Simpson of murdering his ex-wife, Nicole Brown Simpson, and her friend, Ronald Goldman, but a civil jury later ordered Simpson to pay $33.5 million in damages to his wife's estate and Goldman's family. But only a fraction of that has been collected Horowitz said.

If Peterson is acquitted in his murder trial, a civil jury still could find him liable in the deaths.

In such an event, Peterson could be required to give a deposition and testify in the civil case, as Simpson was, said Los Angeles defense attorney Harlan Braun.

"If they seek to depose him and he refuses to appear, the court can enter a default judgment against him," Horowitz said. "If he is called as a witness and refuses to answer questions, he can be held in contempt and put in jail."

But comparing the Simpson and Peterson cases might be pointless, Braun said, because Peterson appears to be out of money.

Mark Geragos has requested that prosecutors release $15,000 cash and Peterson's truck to him, citing the mounting cost of the defense. The truck, seized almost a year ago by police, was released Thursday to a member of Geragos' law firm, Chief Deputy District Attorney John Goold said.

Rocha's lawyer probably filed the lawsuits to beat a deadline that used to close a year after a death, Braun said. State legislators extended the statute of limitations to two years, but some aspects of the change remain unclear.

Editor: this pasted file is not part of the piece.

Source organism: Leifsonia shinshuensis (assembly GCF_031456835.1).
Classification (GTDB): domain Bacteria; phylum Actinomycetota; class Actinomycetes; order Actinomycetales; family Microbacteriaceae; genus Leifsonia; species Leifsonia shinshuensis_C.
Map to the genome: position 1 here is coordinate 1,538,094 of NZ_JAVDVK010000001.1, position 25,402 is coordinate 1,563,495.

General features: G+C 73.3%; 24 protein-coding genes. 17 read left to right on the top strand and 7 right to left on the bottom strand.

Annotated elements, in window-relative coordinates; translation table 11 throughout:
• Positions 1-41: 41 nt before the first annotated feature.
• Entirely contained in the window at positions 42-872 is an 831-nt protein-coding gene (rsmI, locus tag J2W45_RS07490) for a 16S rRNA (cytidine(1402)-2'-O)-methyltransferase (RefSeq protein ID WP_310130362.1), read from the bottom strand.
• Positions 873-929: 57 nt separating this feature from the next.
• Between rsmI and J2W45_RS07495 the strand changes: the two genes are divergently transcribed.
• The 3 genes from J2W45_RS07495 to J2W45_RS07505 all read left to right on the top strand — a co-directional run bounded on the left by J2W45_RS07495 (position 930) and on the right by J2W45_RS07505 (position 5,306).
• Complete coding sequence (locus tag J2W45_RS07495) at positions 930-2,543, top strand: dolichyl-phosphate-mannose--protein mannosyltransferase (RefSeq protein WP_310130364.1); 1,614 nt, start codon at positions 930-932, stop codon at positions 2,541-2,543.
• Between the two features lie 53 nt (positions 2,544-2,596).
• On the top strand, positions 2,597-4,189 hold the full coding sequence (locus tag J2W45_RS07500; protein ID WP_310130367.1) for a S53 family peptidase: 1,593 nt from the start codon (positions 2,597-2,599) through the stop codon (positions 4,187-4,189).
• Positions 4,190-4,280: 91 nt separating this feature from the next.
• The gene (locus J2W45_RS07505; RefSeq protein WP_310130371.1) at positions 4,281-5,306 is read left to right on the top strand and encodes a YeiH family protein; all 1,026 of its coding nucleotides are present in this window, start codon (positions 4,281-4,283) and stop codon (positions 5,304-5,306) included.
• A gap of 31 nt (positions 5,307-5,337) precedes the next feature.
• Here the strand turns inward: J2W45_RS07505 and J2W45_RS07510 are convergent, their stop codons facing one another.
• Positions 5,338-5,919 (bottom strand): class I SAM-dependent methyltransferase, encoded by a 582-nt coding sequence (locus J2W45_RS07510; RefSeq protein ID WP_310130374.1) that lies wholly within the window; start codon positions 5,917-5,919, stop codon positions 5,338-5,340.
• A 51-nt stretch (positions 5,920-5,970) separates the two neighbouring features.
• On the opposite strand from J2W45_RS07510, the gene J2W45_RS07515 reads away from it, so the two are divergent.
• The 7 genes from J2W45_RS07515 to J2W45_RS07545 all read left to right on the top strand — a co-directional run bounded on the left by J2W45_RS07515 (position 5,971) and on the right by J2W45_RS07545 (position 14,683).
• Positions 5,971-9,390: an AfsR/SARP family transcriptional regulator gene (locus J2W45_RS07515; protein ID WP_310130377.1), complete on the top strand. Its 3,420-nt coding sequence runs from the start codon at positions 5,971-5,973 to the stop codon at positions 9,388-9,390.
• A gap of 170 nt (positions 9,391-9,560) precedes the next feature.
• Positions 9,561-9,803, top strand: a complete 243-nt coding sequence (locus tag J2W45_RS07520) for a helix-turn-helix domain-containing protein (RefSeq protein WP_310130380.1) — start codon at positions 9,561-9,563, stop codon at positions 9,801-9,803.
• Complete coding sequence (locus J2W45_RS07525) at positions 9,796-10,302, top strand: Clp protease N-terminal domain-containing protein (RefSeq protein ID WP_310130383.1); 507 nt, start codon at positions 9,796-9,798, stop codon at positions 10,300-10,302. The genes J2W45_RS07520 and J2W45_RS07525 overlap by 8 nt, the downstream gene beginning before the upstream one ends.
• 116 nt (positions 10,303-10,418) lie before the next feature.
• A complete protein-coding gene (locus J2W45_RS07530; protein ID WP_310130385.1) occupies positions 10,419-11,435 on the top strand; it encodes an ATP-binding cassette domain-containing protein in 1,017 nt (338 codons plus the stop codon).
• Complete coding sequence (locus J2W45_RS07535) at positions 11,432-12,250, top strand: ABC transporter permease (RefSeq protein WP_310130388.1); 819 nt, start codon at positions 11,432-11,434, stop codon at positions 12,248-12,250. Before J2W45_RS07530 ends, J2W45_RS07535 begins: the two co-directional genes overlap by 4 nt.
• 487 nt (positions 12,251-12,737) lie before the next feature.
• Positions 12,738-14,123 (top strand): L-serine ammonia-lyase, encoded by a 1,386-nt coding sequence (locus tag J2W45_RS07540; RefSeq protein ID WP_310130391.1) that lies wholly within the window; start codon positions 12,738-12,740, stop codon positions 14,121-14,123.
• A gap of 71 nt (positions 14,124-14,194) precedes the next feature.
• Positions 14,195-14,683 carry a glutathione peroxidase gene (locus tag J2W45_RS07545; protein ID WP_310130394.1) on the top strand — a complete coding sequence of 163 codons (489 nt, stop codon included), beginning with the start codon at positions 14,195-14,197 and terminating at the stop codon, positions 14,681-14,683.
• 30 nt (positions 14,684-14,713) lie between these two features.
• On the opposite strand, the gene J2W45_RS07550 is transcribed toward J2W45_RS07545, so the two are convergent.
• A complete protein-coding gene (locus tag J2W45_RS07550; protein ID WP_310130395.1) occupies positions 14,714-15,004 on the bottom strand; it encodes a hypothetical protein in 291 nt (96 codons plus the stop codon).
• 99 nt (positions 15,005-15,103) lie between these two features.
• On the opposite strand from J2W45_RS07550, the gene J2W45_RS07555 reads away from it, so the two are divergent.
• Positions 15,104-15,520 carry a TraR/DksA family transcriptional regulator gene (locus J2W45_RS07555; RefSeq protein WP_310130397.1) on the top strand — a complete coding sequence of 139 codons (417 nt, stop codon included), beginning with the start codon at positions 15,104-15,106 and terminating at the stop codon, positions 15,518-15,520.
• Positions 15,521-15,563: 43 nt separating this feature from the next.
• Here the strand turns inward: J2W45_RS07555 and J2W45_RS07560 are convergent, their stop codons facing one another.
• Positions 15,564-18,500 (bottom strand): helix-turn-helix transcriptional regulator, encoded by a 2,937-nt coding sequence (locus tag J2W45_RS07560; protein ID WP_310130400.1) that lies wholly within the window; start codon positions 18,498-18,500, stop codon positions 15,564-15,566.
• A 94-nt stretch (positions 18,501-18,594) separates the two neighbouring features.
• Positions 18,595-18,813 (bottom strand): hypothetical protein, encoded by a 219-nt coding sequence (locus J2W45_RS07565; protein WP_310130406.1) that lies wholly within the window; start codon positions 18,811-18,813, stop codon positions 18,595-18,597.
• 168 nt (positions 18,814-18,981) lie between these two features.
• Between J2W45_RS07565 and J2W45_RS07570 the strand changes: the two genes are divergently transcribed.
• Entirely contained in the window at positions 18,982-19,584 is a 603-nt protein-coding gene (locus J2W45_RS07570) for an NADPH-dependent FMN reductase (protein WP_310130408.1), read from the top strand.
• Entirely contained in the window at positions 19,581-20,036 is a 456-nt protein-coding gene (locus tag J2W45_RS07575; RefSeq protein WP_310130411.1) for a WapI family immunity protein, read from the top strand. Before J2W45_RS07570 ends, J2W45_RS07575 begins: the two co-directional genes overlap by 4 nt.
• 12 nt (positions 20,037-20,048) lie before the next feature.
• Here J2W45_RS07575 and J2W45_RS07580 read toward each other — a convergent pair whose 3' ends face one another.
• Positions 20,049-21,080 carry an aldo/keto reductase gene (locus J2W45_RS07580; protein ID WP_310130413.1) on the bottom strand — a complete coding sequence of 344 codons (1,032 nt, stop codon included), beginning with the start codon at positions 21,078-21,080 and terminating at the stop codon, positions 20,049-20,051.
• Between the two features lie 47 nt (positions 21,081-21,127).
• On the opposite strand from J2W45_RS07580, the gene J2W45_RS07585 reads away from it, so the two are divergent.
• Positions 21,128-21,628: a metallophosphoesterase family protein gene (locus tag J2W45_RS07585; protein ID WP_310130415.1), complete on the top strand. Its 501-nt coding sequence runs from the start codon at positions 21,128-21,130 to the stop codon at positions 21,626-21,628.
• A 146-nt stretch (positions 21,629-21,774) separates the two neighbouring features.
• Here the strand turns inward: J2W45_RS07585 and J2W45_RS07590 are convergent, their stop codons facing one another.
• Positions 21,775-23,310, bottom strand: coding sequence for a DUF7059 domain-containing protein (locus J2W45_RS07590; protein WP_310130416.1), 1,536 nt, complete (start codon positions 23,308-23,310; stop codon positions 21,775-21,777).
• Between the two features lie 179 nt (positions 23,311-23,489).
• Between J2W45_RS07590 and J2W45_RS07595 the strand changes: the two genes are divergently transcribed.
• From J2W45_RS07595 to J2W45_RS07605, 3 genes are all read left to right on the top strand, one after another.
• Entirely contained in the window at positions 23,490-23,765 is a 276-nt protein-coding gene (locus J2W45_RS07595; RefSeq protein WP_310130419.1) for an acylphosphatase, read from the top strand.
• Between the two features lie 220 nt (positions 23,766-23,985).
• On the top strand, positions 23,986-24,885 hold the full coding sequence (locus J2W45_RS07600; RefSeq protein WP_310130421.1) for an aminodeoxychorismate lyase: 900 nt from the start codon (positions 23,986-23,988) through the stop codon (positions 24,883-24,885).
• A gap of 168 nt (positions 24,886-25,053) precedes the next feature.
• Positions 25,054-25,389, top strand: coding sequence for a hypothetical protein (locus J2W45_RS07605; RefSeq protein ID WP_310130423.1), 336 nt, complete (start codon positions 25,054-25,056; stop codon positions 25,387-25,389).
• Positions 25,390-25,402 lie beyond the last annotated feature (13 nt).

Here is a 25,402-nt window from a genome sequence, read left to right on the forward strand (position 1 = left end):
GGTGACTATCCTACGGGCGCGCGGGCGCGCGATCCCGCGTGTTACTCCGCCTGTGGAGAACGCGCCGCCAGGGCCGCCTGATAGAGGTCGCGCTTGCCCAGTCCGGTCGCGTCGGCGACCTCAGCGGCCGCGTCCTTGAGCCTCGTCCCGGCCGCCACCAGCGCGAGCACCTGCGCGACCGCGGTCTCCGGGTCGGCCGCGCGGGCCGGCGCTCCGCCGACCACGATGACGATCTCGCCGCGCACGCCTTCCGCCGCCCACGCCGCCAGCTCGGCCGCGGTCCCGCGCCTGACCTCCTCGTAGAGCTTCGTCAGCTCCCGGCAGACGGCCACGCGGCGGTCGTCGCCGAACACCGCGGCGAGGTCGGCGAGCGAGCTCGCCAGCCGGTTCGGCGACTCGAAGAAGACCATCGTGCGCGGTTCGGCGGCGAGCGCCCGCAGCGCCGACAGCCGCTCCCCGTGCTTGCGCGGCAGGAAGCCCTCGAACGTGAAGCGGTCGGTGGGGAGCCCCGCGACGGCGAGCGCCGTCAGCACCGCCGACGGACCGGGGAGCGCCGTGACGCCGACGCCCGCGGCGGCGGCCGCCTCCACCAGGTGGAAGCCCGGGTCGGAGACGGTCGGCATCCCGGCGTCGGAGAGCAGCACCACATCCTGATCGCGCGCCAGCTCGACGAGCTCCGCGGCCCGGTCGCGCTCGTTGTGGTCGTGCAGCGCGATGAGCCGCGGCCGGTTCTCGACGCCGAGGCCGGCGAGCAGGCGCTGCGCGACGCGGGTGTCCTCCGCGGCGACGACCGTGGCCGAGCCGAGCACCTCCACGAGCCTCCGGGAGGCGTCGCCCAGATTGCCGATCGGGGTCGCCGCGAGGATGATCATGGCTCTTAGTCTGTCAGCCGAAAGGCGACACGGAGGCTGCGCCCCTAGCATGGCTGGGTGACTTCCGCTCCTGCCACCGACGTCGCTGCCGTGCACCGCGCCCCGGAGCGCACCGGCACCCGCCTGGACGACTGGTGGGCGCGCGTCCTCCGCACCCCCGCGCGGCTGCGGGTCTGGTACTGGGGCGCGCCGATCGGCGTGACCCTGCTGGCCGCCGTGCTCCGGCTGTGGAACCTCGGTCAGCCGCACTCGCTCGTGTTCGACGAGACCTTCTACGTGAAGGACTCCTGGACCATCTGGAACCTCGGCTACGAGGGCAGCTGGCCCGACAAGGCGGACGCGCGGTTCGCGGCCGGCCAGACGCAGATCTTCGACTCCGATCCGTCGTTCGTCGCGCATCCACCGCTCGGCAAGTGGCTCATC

"Lawyers do this to protect themselves, so they won't be criticized," Braun said. "There is always a chance he (Peterson) will come into something. Maybe he wants to write a book."

Filing "may be more symbolic than anything else," said Gerald Uelmen, a professor at the University of Santa Clara Law School.

Uelmen represented Simpson in an effort to protect him from punitive damages in the civil lawsuit. A judge ruled against them, saying Simpson's constitutional guarantee against being retried for the same offense doesn't apply to civil actions.

Wrongful death lawsuits usually are tried by a jury but can be heard by a judge if both parties agree, said Modesto attorney John Freeland, speaking in general terms, not about the Peterson case.

Juries also set damage amounts, Freeland said, but if there is more than one plaintiff, a judge apportions the award.

Bee staff writer John Coté can be reached at 578-2394 or

Bee staff writer Garth Stapley can be reached at 578-2390 or


A wrongful death lawsuit seeks:

General damages

Special damages

Punitive and exemplary damages

Reimbursement of funeral expenses and burial costs

Legal costs

Interest on all sums awarded

Other relief the court deems proper

A survival action seeks:

Medical and related expenses

Personal property

Punitive and exemplary damages

Legal costs

Other relief the court deems proper



    STANDARD OF PROOF: Beyond a reasonable doubt. Reasonable doubt is "not a mere possible doubt." It is when jurors "cannot say they feel an abiding conviction of the truth of the charge."

    JURY: Unanimous agreement for conviction

    PENALTY: Ranges from monetary, to jail time, to prison time, to death



    For compensatory damages: Preponderance of the evidence. The plaintiffs need only prove that something is more likely true than not true.

    For punitive damages: Clear and convincing evidence. The party must persuade the jury that it is highly probable that the fact is true.

    JURY: Nine of 12 jurors must agree

    PENALTY: Monetary

    COMPENSATORY DAMAGES: Money that covers the actual cost or equivalent cost of the wrong or injury caused

    PUNITIVE DAMAGES: Payment to deter similar conduct by the defendant and others in the future